It was late afternoon when my little brother and I had gotten home from a long day of school. Both of my parents were at work, and my older sister was supposed to be babysitting, but she was at her friend’s house instead. I stood in front of the mirror for about twenty minutes before deciding that I really wanted to shape my eyebrows like my older friends at school. Looking older was the thing to do. My friends plucked their eyebrows and wore make-up, but I was still not allowed to. I was willing to accept the punishment I had coming from my mom in order to fit in and look “beautiful.” I was eleven and didn’t know a thing about eyebrows, so instead of plucking, I shaved half of one eyebrow off, hoping it would turn out beautiful. This example shows how peers are a major part of life, and how they influence people in many different ways, especially in the category of self image. I believe that today’s society has pushed image to be a key factor in negatively shaping one’s choices and actions.
The media is a vital channel of communication that serves many functions such as, the link between the seller of a product and the consumer, which makes it an influence on the image of young adults. The Cosmopolitan magazine features actresses like Katie Hudson wearing mini dresses. The cover is stamped with statements like “Sexy Issue,” “Feel Great Naked,” “New Killer Ab Shapers,” and “Sex Tricks.” Like many other magazine articles, the Cosmopolitan clearly persuades young women to look sexy in any way possible. Researchers have found that women who looked at advertisements featuring stereotypically thin and beautiful women illustrated more signs of depression, and were more displeased with their bodies after only one to three minutes of viewing the pictures. It is a great concern to see that exposure to just a small amount of advertisements in a short period of time can increase a person’s dissatisfaction with their body. We can only imagine what the cumulative effects of a lifetime of exposures must be.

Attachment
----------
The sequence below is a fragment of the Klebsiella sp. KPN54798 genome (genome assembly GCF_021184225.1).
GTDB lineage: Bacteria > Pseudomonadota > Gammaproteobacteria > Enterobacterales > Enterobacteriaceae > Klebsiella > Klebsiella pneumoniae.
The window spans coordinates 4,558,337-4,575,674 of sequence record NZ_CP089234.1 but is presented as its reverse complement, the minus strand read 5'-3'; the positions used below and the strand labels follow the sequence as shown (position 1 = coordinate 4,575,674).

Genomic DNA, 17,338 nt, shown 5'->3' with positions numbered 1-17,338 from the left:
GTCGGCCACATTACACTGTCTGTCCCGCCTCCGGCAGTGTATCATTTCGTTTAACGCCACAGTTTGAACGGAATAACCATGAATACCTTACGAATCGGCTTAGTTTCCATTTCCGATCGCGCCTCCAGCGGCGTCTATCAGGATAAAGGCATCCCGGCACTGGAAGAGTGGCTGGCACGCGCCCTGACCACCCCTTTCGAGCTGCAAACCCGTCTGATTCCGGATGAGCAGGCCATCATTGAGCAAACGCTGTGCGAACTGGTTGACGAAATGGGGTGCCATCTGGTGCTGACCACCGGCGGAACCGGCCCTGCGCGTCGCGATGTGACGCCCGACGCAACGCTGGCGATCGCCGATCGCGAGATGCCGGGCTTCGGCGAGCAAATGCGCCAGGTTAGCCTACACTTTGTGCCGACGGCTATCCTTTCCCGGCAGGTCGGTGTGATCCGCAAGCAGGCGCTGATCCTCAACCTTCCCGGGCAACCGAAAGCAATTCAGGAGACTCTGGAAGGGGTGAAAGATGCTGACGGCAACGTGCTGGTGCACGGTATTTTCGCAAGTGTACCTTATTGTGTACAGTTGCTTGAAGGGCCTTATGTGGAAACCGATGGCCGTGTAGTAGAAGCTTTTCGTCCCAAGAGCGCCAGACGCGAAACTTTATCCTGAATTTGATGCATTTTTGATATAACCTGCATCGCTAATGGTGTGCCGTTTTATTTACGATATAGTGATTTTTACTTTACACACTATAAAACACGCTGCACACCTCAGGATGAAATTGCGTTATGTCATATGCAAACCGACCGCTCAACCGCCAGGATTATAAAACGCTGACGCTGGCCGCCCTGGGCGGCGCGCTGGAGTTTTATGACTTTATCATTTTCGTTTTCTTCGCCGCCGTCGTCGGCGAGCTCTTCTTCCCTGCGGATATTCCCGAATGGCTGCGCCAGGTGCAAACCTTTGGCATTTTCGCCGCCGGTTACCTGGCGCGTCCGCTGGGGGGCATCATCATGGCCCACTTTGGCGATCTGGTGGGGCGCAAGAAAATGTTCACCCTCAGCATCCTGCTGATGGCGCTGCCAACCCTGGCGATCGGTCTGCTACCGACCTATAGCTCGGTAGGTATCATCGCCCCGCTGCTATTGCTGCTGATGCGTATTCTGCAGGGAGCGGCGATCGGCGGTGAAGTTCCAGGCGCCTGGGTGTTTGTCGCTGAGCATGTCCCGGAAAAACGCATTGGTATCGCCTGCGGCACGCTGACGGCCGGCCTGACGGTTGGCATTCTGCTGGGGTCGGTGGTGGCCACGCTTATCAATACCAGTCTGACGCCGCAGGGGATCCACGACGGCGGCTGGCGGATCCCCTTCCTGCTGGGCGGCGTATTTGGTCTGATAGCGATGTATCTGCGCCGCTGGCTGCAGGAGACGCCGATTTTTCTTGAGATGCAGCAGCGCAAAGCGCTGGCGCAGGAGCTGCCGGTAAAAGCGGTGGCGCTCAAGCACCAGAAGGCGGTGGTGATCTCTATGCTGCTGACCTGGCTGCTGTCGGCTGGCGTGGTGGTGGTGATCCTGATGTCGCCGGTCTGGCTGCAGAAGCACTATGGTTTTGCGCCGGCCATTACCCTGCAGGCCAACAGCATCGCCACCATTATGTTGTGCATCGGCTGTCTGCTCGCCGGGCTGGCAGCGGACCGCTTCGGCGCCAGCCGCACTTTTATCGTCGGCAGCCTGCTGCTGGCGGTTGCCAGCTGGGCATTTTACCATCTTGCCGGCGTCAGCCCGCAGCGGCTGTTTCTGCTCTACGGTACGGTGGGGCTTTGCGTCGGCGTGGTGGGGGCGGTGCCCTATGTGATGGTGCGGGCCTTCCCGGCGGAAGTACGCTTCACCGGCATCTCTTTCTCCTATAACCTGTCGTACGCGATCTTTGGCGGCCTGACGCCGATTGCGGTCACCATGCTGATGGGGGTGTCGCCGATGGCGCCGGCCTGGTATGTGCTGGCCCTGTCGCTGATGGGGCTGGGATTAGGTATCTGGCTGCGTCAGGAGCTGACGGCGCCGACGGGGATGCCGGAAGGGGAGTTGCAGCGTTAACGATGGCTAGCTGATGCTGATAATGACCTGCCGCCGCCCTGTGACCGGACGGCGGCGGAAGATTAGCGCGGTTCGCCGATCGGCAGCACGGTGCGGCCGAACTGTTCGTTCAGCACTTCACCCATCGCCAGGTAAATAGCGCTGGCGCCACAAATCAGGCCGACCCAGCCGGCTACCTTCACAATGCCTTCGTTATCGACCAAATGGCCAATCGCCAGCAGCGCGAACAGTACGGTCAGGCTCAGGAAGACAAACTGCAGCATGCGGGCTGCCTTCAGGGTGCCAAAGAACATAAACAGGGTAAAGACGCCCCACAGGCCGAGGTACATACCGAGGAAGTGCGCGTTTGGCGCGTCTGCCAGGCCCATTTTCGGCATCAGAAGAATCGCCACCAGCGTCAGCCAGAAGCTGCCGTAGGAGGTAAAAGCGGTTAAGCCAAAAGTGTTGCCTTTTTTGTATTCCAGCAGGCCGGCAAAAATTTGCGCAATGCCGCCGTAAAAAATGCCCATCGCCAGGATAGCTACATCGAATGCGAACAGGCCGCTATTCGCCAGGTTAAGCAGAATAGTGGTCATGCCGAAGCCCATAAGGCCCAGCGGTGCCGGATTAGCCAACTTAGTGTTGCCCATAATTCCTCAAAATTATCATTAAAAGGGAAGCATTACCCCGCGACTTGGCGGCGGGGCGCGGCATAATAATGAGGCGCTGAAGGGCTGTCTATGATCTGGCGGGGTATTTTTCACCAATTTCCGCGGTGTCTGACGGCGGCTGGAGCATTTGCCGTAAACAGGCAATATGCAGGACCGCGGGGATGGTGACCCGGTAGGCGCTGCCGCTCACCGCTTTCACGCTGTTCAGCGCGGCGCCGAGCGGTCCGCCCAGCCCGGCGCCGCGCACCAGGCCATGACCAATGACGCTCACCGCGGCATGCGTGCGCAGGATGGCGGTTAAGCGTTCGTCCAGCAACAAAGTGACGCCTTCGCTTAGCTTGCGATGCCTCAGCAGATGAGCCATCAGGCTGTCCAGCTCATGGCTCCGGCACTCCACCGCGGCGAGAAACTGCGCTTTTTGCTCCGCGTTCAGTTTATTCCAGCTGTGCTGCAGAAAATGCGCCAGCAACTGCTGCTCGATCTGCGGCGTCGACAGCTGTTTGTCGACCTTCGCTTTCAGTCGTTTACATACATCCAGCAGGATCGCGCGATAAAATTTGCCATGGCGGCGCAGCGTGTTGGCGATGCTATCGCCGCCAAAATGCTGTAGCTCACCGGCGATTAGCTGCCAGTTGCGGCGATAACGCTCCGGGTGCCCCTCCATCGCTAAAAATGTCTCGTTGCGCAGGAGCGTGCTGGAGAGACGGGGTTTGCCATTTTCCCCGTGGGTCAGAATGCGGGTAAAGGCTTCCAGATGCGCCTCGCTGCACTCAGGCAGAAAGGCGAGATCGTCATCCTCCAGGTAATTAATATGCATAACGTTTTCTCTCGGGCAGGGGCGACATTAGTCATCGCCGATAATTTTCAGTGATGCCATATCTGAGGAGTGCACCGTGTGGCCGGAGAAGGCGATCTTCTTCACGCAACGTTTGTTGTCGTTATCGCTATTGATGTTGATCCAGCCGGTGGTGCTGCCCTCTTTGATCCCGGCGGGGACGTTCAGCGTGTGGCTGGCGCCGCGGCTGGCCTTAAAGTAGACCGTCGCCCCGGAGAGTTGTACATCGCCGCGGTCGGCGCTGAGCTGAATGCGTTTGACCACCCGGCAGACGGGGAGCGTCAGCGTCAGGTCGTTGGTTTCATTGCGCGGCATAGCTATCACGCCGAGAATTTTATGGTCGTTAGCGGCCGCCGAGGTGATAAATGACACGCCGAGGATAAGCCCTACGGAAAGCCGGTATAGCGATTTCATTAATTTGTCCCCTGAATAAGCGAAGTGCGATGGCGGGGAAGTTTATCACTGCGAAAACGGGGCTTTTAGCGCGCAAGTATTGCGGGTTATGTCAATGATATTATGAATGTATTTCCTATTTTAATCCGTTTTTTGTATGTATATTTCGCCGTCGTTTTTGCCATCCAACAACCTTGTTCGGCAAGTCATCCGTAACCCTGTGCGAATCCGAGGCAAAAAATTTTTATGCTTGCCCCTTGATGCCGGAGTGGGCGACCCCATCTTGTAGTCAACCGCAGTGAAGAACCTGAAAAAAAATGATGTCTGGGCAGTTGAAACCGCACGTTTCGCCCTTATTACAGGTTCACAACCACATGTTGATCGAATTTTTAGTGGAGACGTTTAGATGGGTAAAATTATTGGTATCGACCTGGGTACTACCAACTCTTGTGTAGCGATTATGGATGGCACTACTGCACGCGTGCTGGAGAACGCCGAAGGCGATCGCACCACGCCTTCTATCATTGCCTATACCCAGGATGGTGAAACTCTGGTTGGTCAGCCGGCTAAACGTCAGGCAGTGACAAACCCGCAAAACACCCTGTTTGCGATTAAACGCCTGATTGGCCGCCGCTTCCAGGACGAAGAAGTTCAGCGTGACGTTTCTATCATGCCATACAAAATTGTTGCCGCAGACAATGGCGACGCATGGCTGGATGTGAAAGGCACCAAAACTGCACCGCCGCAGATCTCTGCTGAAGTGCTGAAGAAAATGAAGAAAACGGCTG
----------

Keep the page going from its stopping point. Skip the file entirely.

Not only does the medium influence the image of young adults, but peers do too. As a mentor in a residence hall on campus, I see many young girls who are always worried about how they look. My residents will spend about an hour in the bathroom just on their make-up alone. On weekends they help each other get ready by picking out each others’ outfits, and also doing each others’ makeup. It was just two weeks ago when one of my residents was found to be bulimic because she had a roommate that was physically fit and always at the gym. She felt as if she needed to be physically fit to be liked by her roommate.
In some cases, a person’s relative may also play a role in pushing them to have a certain image. My older brother is constantly criticized by my family about his weight. In high school he played football and volleyball, so he was physically fit. But after high school he stopped working out and concentrated on his career which caused his weight gain. The harsh criticism lowered his self-esteem, and now he is always at the gym because he is self-conscious about his body.
People today rely too much on their image because they are influenced by the media, peers, and their family members. Images of thin feminine beauty can send young adult viewers particularly, those who place great importance on their appearance into increased anger and body dissatisfaction. I believe society is the sole reason for the high level of a person’s dissatisfaction with their image.
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